By Kati Suominen
The global economic order – the post-war framework of global governance built on rules-based institutions and free and open markets – is largely America’s creation. It has been the midwife of growth and globalization that have produced prosperity around the world. Much debate in recent years has centered on the impact of such rising powers as China and India on the American order. The focus needs to turn to a different question: can the United States uphold the order it authored?
As the Great Crisis of 2008-09 unfolded from America around the world, a chorus of critics rose to declare the United States a declining nation and to call an end to the current global economic order. In countless depictions, America was passing the baton of global stewardship to emerging nations, and a new world order led by China was thought to be waiting in the shadows.
But the American order persists, and the aftermath of the crisis has in some ways only reinforced it. Its new institutions, the G-20 and Financial Stability Board, are but sequels to U.S.-created entities. Investors have deemed America the safe haven, and the dollar has persevered as the world’s reserve currency. The mission and capacities of the Bretton Woods twins, the IMF and the World Bank, have only been expanded. Protectionism has by and large been held at bay, and the WTO is alive. No country has resigned from these institutions; rather, outsiders are demanding a seat on the coveted IMF Executive Board or an invitation to the charmed club of the G-20. Nations have opted in, not out of, the American order.
The outcome to a good extent reflects a fact of global governance: there are no rival orders that would match the growth and globalization produced by the American order. But while the order is peerless, it is also periled. The deepening Eurozone troubles and the deadlocked Doha Round are among a few illustrations that the institutions of the American order are hard-pressed to deal with the challenges in the 21st-century world economy, let alone manage the competing demands of the old and new powers.
This is hugely problematic for the world and America’s place in it: a defective order will cease to garner support from the adherent nations. Instead of effectively coordinating policies and rallying behind common institutions, major powers are trapped in a Prisoner’s Dilemma, clashing over policies to restore growth, elbowing for an edge in global commerce, and jockeying for power in global economic institutions. Some, perhaps China, appear to be philosophically at odds with the American order itself.
The challenge is that the core of the global order, the United States, is ailing at home and failing to lead abroad. A central tenet of global economic governance is that someone has to coordinate the play; somebody has to keep it all together. During the critical 1945-1948 construction of the global economic order, the world came together — and was kept together — due to American strength, vision, and leadership, not because multilateralism was in vogue and everyone had a say. The leading nations were able to launch institutions that would shape the course of the 20th century because there was a towering actor aware of its national interest in an integrated world economy.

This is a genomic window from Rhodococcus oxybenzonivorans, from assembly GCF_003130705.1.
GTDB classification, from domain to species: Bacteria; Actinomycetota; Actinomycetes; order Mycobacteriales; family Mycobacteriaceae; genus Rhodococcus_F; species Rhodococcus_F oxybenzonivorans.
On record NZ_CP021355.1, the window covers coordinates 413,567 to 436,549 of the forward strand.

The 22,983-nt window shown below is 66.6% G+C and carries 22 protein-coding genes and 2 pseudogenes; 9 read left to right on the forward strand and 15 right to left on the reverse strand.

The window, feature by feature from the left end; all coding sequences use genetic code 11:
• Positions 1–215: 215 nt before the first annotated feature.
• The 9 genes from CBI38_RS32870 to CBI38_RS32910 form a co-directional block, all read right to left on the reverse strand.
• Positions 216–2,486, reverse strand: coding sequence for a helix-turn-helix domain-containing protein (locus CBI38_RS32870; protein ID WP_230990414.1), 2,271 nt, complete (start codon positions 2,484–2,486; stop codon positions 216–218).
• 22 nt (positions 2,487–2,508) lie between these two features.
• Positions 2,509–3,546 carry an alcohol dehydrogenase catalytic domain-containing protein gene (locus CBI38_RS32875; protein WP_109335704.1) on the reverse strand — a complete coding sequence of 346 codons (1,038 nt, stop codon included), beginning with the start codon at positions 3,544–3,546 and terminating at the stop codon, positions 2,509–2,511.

It was American power and leadership that created and sustained the world economic order. A global power with global interests, the United States kept it all together: paid a disproportionate share of the workings of global institutions, brokered differences among nations, and provided critical public goods – a global reserve currency, deep and predictable financial markets, an open trade regime, and vigorous economic growth. Coordination with other nations was seldom easy.
Today, leadership is again required. Again it must be American. Emerging economies prefer to free-ride rather than take responsibility in global governance, while Europe and Japan are neither able nor willing to lead. There are no substitutes for U.S. leadership: while the cast of characters on the global stage is larger and more disparate than before, leadership runs thin.
The quintessential question is not whether America can lead; it is whether Washington is willing. Solutions to the gaping deficits have lost out to political posturing, even though they undermine the dollar, exacerbate global imbalances, arrest America’s economic dynamism – and hurt U.S. credibility in world affairs. Europe’s crisis threatens America’s fragile economic recovery, but Congress is balking at an IMF response, and the administration, entering a re-election bid, is more interested in fiscal stimulus than solvency across the Atlantic. U.S. trade policy has been adrift far too long, and Doha’s travails jeopardize the very global trading system America has championed in the post-war era.
The United States must reform at home to lead abroad. Needed are uncompromising fiscal discipline, cuts in taxes and red tape on American businesses, and a lock on long-term policies that harness the productivity of America’s next generations and newcomers. Abroad, multilateral, regional and bilateral policies and instruments need to be upgraded and aligned to pre-empt instability and renew the drive to integrate the world economy.
America needs a thriving world economy as much as the world needs America. Promising unprecedented wealth in the United States and around the world, a stable, integrated, and growing 21st century world serves our national interests. But such a world is America’s to make.
Kati Suominen is a resident fellow at the German Marshall Fund of the United States. This essay draws on her new book, Peerless and Periled: The Future of America’s Leadership in the World Economic Order (Stanford University Press, 2012).